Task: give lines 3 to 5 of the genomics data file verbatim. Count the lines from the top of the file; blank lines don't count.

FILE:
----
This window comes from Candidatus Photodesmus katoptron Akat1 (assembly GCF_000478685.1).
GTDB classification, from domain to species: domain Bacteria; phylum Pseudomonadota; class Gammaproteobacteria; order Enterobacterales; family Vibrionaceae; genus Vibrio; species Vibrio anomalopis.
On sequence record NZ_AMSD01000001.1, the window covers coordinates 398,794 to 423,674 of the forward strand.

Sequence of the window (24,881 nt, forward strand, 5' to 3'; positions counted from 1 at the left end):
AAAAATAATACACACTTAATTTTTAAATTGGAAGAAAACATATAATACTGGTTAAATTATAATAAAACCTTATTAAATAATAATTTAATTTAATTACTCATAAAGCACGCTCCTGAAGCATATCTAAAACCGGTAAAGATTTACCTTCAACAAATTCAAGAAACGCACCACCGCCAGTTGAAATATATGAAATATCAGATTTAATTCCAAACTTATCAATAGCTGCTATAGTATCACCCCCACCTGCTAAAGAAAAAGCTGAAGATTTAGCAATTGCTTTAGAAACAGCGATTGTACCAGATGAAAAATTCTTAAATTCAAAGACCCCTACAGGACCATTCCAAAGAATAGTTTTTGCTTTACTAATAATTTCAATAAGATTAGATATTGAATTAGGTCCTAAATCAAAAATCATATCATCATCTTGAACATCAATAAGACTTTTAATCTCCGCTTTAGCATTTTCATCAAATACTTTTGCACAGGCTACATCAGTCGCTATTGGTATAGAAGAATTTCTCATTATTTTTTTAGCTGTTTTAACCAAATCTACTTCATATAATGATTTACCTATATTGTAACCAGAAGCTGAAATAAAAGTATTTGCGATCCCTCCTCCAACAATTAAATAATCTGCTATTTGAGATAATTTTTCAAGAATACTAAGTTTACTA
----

On sequence record NZ_AMSD01000001.1, the window covers coordinates 398,794 to 423,674 of the forward strand.

Sequence of the window (24,881 nt, forward strand, 5' to 3'; positions counted from 1 at the left end):
AAAAATAATACACACTTAATTTTTAAATTGGAAGAAAACATATAATACTGGTTAAATTATAATAAAACCTTATTAAATAATAATTTAATTTAATTACTCATAAAGCACGCTCCTGAAGCATATCTAAAACCGGTAAAGATTTACCTTCAACAAATTCAAGAAACGCACCACCGCCAGTTGAAATATATGAAATATCAGATTTAATTCCAAACTTATCAATAGCTGCTATAGTATCACCCCCACCTGCTAAAGAAAAAGCTGAAGATTTAGCAATTGCTTTAGAAACAGCGATTGTACCAGATGAAAAATTCTTAAATTCAAAGACCCCTACAGGACCATTCCAAAGAATAGTTTTTGCTTTACTAATAATTTCAATAAGATTAGATATTGAATTAGGTCCTAAATCAAAAATCATATCATCATCTTGAACATCAATAAGACTTTTAATCTCCGCTTTAGCATTTTCATCAAATACTTTTGCACAGGCTACATCAGTCGCTATTGGTATAGAAGAATTTCTCATTATTTTTTTAGCTGTTTTAACCAAATCTACTTCATATAATGATTTACCTATATTGTAACCAGAAGCTGAAATAAAAGTATTTGCGATCCCTCCTCCAACAATTAAATAATCTGCTATTTGAGATAATTTTTCAAGAATACTAAGTTTACTA